Questions from the floor:
Angela Me, UNODC. The relation drugs/development is complex. We need to have a look at the impact that drugs have on development, not just drug policy.
Mandeep, UNDP. Absolutely – we must look at the impact of drugs, the two are related – drugs and drug policy. There has been an inclusive process to look at indicators for the SDGs. There are clever ways in which we can get development indicators to fit with drug policy.
Dan Werb, ICSDP. I was interested by the Westbourne analysis – how do you use the data you have at your disposal in relation with other data?
Christian Schneider, Switzerland. I am not directly involved on this issue, but to give you an example: a study by the University of Lausanne analysed the trends in drug use and evolutions on the weekend, which showed that cocaine use increased over the weekend. This was something we didn’t know and we compared this with other studies in other cities and found a similar trend. This is one of the ways we can use data to adapt our strategies.
Steve Rolles, Transform. This is a question to Mandeep. In terms of UN contributions in the UNGASS process, there was a lot of discussion on the issue of metrics and indicators. In terms of improving systemwide coherence, could the role of these agencies be formalised in developing a set of metrics and indicators and add those into the World Drug Problem?
Mandeep, UNDP. Let me get back to the SDGs here which are the perfect example of how that would work.
Mike Trace, IDPC. The statistical commission could be a tool to bring about that coherence. This is where this discussion should be linked. There is great work being done by all these UN agencies to ensure that this debate is aligned with the overall UN agenda.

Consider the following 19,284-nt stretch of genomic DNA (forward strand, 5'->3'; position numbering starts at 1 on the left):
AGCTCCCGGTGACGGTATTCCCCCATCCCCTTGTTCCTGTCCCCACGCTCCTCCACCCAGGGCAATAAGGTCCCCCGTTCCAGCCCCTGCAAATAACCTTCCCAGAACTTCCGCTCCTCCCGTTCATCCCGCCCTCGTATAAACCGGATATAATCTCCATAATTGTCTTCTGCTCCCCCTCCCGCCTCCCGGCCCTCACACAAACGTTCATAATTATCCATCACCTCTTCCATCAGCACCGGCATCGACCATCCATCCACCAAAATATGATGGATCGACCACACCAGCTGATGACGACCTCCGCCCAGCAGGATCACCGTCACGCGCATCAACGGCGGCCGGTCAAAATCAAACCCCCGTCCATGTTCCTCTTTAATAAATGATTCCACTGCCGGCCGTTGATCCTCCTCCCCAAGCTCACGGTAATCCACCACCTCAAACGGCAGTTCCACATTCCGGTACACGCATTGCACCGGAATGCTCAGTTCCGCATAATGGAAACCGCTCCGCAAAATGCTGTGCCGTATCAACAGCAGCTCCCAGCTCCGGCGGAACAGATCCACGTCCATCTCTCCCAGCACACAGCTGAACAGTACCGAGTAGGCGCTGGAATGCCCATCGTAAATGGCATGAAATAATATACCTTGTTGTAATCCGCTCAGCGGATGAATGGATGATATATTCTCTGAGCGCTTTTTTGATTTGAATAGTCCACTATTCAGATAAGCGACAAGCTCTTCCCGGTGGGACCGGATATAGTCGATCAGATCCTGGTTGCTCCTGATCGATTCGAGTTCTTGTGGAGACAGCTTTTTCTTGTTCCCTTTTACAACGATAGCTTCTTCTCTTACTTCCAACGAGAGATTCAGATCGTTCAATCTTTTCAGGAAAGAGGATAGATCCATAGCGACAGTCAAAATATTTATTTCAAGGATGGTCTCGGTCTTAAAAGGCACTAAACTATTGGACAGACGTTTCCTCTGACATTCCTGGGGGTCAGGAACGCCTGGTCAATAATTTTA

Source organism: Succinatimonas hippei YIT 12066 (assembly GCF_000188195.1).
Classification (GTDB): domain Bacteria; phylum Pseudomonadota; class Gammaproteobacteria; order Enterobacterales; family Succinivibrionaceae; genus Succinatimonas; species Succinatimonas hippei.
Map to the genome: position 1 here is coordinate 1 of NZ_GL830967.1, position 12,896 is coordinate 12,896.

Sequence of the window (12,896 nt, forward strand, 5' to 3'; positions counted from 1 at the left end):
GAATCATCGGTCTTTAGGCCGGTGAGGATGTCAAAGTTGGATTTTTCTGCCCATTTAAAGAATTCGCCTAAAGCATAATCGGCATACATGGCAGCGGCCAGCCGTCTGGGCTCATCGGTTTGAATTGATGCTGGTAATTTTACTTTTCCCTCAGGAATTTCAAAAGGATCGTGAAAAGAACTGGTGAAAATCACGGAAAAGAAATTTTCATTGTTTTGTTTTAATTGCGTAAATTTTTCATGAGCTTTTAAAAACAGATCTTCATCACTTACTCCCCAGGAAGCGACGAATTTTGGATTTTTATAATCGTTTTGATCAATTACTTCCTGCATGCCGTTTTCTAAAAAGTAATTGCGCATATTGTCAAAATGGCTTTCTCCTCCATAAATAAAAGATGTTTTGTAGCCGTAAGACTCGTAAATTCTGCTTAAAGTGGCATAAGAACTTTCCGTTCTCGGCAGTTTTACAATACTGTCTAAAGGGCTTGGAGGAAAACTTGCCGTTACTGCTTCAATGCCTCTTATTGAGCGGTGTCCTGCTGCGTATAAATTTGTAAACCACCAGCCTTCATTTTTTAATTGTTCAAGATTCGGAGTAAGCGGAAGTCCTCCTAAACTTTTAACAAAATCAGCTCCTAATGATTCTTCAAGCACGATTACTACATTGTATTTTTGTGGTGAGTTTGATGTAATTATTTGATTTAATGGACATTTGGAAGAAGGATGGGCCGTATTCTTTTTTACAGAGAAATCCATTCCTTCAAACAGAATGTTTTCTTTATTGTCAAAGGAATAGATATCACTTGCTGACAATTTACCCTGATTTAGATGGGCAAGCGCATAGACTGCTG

Russia. I want to repeat my position on harm reduction – it is not universally recognised. My question is about indicators – can you show some country examples of indicators for how to measue drug policy?
Nazlee, ICSDP. Please look at the appendix in our letter which shows how these indicators are being used by countries. This can be used as a starting point.
Mike, IDPC. we are not just talking about one indicators – if that were so, we’d be in trouble! We need to discuss headline indicators, have a clear process in differentiating process indicators/stepping stones and outcome indicators, to achieve the ultimate outcome.
Russia. Can you tell us a little bit more, at least one example?
Nazlee, ICSDP. For example the incidence of opioid overdose – this is a crucial issue in my part of the world, in particular Canada.
???. How realistic is it to think we can set up a new set of objectives and metrics?
Mike, IDPC. It’s a lot more realistic if we address this as a technical issue, not a political one. If you take this as a political process, countries will not agree. If this is a technical process, you take the SDG indicators, and an articulation of what comes below that.
Nazlee, ICSDP. I agree. Proceeding at national and regional level could be a way forward in this regard.
???. A lot of indicators are top-down – it would be important t use the drug user voice when establishing these indicators.
Mike, IDPC. This is a very good point. On supply reduction, one of the important measure we failed to achieve was around whether these efforts had an impact on drug users’ access to these drugs.
Dunnes. We discussed the balance between the health/harm reduction and the law enforcement approach. We also discussed the impact on individuals, on communities and on the international community. It is a point that is consistent with the underlying theme of the UNGASS – baalnce between the traditional approach that has not been succeeding, and a new approach which we are discussing here. I hope this will be a critical issue for 2019.